Irrigation alleviates hot extremes driven by human-caused climate change
New study finds that irrigation can offset risk of heat extremes regionally
Jan 16, 2020 - by Staff
Jan 16, 2020 - by Staff
Irrigation can offset the increased risk of heat extremes associated with human-caused climate change in intensely irrigated regions, according to a new study led by ETH Zurich, other universities, and the National Center for Atmospheric Research (NCAR).
Scientists have known that large-scale irrigation can significantly affect local climate conditions, especially extremely hot temperatures. How irrigation's influence on climate compares to the effects of global warming, however, has been largely unknown.
In a new study published in Nature Communications, an international team of researchers under the lead of ETH Zurich researcher Sonia Seneviratne examined the influence of irrigation more closely. The scientists used observational data and global climate simulations to isolate the climatic effects of irrigation from the warming induced by other natural and human climatic drivers, predominantly greenhouse gas emissions.
The results consistently highlight a strong irrigation-induced cooling effect during warm extremes in intensely irrigated regions in Southern Europe, North Africa, South Asia, and the United States. The researchers found that over those regions, irrigation reduces the probability of hot days by a similar magnitude as global warming increases their likelihood, leading to little or no overall change.
“In summary, we showed that irrigation expansion has regionally masked the historical warming of hot extremes from anthropogenic greenhouse gas emissions and all other climate drivers combined,” said Seneviratne.
Over South Asia, irrigation locally reduced the likelihood of hot extremes by about 50-88 percent, with particularly strong effects over the Indo-Gangetic Plain.
“The climate that we experience in any particular location is due to many factors including, of course, the natural climate of that region, climate change due to greenhouse gas increases, and direct climate impacts due to human use of the land, especially irrigation,” said NCAR scientist David Lawrence, who worked on the modelling aspects of the study. "This study demonstrates that the cooling effect associated with greater use of irrigation in many agricultural regions has masked the upward trend in heat extremes resulting from anthropogenic greenhouse gas emissions."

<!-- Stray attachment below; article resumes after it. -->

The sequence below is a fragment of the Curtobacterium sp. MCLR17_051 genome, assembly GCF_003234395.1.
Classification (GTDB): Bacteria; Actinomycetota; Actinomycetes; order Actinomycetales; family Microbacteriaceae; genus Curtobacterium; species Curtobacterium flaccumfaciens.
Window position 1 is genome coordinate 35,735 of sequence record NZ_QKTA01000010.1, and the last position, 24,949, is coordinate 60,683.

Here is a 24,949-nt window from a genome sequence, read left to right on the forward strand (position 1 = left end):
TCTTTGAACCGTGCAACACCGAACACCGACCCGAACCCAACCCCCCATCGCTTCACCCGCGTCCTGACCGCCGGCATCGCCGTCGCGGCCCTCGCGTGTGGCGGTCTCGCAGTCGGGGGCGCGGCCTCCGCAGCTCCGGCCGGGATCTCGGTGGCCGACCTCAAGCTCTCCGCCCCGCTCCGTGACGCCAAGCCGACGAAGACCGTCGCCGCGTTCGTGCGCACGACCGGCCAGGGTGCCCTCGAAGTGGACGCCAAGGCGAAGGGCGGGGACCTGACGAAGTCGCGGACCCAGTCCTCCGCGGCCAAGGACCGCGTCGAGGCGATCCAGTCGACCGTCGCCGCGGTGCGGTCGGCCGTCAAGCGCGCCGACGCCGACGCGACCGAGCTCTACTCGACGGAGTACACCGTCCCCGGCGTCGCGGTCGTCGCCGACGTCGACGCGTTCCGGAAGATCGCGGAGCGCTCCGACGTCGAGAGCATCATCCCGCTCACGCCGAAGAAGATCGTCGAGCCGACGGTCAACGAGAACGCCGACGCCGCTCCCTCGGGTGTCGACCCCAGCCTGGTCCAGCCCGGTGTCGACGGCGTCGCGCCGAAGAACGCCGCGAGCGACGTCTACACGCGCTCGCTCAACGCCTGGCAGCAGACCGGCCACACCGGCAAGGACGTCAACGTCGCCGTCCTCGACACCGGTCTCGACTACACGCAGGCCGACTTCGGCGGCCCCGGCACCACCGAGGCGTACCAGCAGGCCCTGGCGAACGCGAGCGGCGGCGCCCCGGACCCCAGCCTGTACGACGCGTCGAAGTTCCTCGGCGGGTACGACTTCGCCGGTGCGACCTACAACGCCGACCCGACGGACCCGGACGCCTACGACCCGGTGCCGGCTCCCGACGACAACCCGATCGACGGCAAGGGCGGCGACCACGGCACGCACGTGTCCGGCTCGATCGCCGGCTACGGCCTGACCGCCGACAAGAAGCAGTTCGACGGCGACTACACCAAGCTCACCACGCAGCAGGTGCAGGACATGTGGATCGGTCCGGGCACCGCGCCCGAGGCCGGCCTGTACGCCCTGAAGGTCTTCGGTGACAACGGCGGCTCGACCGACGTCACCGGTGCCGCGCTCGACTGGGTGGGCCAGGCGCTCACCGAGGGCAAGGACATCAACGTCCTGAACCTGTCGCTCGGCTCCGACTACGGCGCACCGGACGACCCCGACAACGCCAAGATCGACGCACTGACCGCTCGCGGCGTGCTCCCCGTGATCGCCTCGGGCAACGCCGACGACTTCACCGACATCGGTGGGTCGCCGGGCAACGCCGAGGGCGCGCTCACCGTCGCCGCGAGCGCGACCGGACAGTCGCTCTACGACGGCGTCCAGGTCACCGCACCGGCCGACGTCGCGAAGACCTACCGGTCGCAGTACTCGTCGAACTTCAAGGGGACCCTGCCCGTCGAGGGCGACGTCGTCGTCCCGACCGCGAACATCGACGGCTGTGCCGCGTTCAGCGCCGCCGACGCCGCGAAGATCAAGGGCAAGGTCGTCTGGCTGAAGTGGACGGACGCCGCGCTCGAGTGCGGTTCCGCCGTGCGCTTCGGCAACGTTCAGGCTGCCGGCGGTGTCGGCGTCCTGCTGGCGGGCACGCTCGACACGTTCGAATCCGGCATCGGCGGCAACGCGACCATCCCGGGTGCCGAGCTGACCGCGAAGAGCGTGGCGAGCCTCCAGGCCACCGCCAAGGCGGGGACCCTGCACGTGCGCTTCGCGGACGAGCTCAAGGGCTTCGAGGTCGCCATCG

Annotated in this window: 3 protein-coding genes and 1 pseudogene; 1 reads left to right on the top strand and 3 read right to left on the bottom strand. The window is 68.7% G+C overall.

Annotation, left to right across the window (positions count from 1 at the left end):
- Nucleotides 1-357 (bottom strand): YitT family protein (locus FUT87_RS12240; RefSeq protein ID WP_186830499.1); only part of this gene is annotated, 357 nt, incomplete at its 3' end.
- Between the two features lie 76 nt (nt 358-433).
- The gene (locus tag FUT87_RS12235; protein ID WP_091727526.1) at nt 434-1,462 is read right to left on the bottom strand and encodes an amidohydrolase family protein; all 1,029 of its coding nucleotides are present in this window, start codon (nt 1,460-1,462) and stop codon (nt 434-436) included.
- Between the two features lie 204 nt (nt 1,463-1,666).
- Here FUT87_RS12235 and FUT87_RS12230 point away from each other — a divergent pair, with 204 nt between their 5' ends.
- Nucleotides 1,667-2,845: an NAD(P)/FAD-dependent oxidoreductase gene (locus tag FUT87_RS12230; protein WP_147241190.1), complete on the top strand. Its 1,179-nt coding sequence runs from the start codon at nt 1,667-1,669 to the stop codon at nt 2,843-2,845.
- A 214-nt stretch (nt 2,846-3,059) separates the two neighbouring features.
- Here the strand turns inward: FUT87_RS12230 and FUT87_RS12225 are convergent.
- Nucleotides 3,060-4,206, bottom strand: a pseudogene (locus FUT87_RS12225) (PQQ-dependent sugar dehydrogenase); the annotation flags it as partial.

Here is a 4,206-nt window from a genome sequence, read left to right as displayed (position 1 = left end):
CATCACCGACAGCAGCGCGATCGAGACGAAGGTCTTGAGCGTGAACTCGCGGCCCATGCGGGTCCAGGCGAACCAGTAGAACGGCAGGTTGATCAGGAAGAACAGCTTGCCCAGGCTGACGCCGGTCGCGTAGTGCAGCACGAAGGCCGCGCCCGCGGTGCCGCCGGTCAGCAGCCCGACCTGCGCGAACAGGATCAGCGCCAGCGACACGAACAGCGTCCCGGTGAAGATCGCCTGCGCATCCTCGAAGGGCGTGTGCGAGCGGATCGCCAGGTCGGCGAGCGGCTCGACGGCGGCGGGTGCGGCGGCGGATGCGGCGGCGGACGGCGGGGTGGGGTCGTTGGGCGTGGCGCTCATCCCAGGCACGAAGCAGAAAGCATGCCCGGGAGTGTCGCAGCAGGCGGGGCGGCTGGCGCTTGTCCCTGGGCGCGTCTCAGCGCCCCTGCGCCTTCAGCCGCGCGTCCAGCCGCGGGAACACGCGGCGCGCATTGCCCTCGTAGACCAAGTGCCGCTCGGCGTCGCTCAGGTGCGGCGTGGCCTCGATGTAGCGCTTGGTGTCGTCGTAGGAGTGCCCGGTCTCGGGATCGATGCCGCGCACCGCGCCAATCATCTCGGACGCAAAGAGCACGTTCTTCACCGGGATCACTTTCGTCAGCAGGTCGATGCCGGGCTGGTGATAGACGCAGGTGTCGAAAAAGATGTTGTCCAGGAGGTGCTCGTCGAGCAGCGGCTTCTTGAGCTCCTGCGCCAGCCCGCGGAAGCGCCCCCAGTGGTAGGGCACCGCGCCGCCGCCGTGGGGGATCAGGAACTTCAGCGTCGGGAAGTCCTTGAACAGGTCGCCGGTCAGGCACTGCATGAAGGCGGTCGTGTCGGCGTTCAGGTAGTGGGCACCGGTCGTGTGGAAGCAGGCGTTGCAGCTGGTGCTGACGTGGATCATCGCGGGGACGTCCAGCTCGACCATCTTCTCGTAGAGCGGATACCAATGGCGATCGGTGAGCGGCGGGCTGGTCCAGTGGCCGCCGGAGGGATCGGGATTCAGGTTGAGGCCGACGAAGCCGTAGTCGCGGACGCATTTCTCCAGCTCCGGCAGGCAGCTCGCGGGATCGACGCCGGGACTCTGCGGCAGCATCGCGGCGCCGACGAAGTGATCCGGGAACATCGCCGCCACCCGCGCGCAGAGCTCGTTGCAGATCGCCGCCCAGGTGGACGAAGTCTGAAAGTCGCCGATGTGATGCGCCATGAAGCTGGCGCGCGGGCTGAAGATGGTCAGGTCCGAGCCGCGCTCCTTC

The study was supported in part by the European Research Council, the U.S. Department of Energy, the U.S. Department of Agriculture, and the National Science Foundation, which sponsors NCAR.
Although the irrigation-induced cooling is mostly limited to intensely irrigated regions, these are often located in densely populated areas. About one billion people currently benefit from the reduction in hot extremes because irrigation quadrupled in area throughout the 20th century.
However, the researchers say it’s questionable to what extent this benefit will continue into the future. Diminishing groundwater reserves and reduced runoff from retreating glaciers may decrease water supply for irrigation in the long term.
“Besides a possible stagnation or even decrease in the global area being irrigated, agricultural water use may potentially also become more efficient to meet sustainable development goals related to water resources availability, food security, and biodiversity,” said Wim Thiery, who performed this research as a postdoc at the Institute for Atmospheric and Climate Science. He has since moved to the University of Brussels.
In that case the irrigation-induced cooling might level off, leading to accelerated warming across the irrigation hotspots of the world. At the moment, however, this local amplification of warming is still hypothetical; the researchers aim to address this question with their ongoing research.
Title: Warming of hot extremes alleviated by expanding irrigation
Authors: Wim Thiery, Auke J. Visser, Erich M. Fischer, Mathias Hauser, Annette L. Hirsch,
David M. Lawrence, Quentin Lejeune, Edouard L. Davin, and Sonia I. Seneviratne
Journal: Nature Communications, DOI: 10.1038/s41467-019-14075-4